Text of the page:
Indexed on: 21 Jun '11Published on: 21 Jun '11Published in: Journal of Morphology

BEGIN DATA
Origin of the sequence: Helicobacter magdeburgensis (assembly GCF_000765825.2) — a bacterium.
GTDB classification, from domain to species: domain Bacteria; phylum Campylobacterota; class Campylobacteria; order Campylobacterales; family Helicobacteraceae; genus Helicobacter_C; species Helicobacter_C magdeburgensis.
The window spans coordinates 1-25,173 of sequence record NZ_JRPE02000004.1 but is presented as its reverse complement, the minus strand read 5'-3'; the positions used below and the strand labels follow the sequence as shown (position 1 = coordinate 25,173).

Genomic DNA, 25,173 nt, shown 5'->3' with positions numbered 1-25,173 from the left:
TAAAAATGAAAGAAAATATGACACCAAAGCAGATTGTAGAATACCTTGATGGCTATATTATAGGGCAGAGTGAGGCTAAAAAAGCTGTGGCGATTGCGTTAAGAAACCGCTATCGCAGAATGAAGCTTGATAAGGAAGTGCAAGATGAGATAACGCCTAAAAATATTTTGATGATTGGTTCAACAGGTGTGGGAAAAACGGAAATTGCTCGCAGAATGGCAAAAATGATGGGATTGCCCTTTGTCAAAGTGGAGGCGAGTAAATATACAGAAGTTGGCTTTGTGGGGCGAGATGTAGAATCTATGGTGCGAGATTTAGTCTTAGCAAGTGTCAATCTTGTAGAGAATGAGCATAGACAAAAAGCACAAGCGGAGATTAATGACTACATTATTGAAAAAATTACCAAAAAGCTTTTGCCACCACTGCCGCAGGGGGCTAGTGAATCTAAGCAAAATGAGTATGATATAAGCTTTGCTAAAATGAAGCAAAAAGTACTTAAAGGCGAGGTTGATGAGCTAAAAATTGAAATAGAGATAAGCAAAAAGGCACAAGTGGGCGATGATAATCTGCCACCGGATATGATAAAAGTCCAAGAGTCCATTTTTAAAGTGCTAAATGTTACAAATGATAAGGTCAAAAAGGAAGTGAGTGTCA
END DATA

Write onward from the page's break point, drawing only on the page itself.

The thresher sharks comprise a single family (Alopiidae) of pelagic sharks most easily recognized by the elongate dorsal lobe of their caudal fin. Despite morphological similarities among the alopiids, the common thresher (Alopias vulpinus) is unique in that its red, aerobic myotomal muscle (RM) is medially positioned (i.e., closer to the vertebrae), its systemic blood is supplied through a lateral circulation which give rise to counter-current heat exchanging retia, and it is capable of regional RM endothermy. Despite this information, it remains unknown if the other two alopiid species (bigeye thresher, Alopias superciliosus and pelagic thresher, Alopias pelagicus) also possess some or all of the characteristics related to regional RM endothermy. Thus, this study aimed to 1) document the presence of vascular specializations necessary for heat retention and RM endothermy and 2) measure the in vivo muscle temperatures of all three alopiid species. Laboratory dissections of the thresher species showed that only A. vulpinus possesses the lateral branching of the dorsal aorta giving rise to a lateral subcutaneous circulation and retial system, and that RM temperatures are elevated relative to ambient temperature. By contrast, both A. pelagicus and A. superciliosus have a similar systemic blood circulation pathway, in which the dorsal aorta and postcardinal vein form the basis for the central circulation and in vivo RM temperature measurements closely matched those of the ambient temperature at which the sharks were captured. Collectively, the vascular anatomy and in vivo temperature data suggest that only one species of thresher shark (A. vulpinus) possesses the requisite vascular specializations (i.e., lateral subcutaneous vessels and retia mirabilia) that facilitate RM endothermy.